One of the first exposures to Tahliah Barnett aka FKA twigs was the video for ‘Hide’ in 2012; against a background soaked in a vivid crimson shade, an undressed female figure – covered with an anthurium flower – holds her hands to her hips in a seemingly confident stance, glitching and gliding as she shifts her pose. The camera never goes beyond her shoulders, laying a body bare but an identity concealed. It is as surreal as it is sensual; you wonder how by being so stripped back and exposed someone could lack such intimacy, how by being held so close you still feel so far removed.
LP1 pulsates with the same tension and conflict: intimacy and absence, dominance and submission, shyness and confidence. In a hypnotic record that quite simply captured the year, FKA twigs teases with a multidimensional ambiguity from start to finish. In ‘Two Weeks’, she taunts with ‘I can fuck you better than her’, lapsing quickly to the almost fanatic repetition of ‘I could kiss you for hours’, and then reverting to the heartbroken lament ‘so lonely trying to be yours’ within the space of three songs. The identity with which twigs presents herself is as enigmatic as LP1 is impossible to categorise.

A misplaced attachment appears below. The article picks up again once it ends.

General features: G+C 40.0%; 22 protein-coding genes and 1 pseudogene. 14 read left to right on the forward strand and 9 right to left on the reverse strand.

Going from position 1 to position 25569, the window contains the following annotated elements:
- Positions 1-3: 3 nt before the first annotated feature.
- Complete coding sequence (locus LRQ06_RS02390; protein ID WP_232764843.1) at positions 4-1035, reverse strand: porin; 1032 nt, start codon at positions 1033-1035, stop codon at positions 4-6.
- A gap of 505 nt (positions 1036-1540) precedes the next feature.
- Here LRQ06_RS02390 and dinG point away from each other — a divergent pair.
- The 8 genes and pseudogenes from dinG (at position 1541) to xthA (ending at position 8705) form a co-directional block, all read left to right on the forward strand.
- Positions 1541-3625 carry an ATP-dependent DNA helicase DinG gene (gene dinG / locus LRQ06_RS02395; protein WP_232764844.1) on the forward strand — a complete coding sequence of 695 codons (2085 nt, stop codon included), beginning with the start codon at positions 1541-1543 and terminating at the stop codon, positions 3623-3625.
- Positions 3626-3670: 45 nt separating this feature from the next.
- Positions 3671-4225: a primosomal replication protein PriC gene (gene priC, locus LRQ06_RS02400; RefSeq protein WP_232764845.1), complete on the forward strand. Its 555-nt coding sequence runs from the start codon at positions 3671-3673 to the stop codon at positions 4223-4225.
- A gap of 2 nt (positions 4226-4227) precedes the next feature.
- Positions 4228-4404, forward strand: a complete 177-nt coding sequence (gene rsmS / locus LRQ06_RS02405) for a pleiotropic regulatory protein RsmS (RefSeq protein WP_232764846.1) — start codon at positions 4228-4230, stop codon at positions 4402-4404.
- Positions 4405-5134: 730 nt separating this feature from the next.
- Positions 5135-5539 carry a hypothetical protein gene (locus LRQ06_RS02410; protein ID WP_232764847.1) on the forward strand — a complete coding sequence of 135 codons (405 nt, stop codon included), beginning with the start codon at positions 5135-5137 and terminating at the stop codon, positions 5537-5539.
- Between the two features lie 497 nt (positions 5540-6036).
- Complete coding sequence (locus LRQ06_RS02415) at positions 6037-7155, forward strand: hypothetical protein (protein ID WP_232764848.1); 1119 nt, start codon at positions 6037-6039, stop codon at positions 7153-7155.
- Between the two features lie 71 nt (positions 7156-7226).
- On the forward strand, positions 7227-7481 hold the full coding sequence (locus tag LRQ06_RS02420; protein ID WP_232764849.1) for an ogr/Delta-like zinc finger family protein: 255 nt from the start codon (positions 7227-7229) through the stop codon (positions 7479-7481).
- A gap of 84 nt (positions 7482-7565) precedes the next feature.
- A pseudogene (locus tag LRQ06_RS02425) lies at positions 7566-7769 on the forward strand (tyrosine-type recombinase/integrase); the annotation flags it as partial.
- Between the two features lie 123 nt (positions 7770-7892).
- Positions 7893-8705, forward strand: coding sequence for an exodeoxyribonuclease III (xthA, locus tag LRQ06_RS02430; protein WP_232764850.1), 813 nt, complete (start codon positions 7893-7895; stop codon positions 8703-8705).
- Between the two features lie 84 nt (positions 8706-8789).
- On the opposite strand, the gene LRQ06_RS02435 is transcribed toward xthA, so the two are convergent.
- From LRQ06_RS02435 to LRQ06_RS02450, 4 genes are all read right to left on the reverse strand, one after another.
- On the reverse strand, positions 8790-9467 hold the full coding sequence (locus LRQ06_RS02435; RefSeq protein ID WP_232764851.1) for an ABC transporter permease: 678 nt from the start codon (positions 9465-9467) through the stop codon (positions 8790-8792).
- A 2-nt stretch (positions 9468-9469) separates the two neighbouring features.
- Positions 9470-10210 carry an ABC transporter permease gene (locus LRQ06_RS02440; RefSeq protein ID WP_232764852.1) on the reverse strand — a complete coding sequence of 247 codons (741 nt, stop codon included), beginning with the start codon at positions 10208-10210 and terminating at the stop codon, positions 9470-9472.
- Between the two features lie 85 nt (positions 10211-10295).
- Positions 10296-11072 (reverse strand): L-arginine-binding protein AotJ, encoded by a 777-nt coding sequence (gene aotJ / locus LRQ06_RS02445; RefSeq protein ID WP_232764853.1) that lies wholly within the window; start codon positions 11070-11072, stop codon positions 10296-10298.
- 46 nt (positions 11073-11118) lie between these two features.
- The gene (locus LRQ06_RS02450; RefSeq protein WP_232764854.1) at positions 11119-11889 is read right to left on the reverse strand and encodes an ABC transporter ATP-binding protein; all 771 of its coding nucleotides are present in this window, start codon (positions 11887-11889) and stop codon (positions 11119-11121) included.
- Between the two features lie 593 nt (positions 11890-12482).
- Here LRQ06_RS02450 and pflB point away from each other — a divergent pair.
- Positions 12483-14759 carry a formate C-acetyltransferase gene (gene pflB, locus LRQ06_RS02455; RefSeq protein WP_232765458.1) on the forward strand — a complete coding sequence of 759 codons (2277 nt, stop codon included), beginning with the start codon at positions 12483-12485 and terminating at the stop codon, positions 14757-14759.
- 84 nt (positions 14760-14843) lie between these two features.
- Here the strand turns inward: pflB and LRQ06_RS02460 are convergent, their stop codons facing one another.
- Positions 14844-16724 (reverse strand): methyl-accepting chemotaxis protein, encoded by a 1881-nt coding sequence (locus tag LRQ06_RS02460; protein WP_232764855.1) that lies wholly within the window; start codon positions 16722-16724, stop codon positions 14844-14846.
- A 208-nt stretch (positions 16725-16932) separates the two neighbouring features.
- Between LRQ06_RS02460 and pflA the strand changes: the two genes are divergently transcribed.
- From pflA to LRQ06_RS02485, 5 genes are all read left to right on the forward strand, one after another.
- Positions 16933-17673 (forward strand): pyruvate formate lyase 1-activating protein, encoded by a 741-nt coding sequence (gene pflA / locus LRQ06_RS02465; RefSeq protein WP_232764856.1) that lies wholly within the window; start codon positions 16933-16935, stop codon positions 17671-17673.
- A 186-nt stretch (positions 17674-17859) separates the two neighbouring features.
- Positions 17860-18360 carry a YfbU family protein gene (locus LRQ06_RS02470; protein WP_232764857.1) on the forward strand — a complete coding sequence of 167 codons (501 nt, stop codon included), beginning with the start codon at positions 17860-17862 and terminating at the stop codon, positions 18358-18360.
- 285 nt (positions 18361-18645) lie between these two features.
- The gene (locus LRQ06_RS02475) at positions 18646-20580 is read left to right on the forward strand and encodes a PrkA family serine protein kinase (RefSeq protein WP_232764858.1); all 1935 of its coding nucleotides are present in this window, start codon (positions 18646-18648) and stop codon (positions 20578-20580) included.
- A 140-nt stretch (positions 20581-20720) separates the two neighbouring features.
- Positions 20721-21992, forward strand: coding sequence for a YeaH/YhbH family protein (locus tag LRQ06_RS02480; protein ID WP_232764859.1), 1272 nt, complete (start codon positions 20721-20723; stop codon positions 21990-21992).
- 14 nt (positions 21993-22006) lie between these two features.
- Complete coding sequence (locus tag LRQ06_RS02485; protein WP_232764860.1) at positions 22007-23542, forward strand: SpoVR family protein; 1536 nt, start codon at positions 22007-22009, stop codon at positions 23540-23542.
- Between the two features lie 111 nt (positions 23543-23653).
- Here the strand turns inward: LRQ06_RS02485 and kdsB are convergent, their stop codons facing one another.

What makes the album even more remarkable is how it upholds its veil of mystique despite its creator’s prominence in print and online media. Barnett broke from ‘the girl in the video’ onto the covers of the likes of Fader and Crack, that glossy and bug-eyed portrait pitched at the forefront of the Mercury Prize nominations. Dazed & Confused dedicated an entire day to her, making cause for a celebration of a breakthrough artist which had people going ‘I haven’t heard anything like this before’. And even while more recent attention on her private life chips away at that veil further, her cryptic character as presented in the debut remains equally as rousing to divulge into.
LP1 lives and breathes entirely within its own space. With production from Arca, but retaining a sound that is totally her own, the rattling snares, glitchy rhythms and muted kicks craft a deeply unusual time signature that sets it apart from other records of the same critical acclaim. Her swooping, choral and ethereal vocals mirror the liquidity of every stretch of an arm, or curve of her back, of every dance move in her videos and sold out tour. Stripped, shy, sultry and sparse the sound may be, LP1 is one of the most prodigious releases of the year.
Words: Josie JR Roberts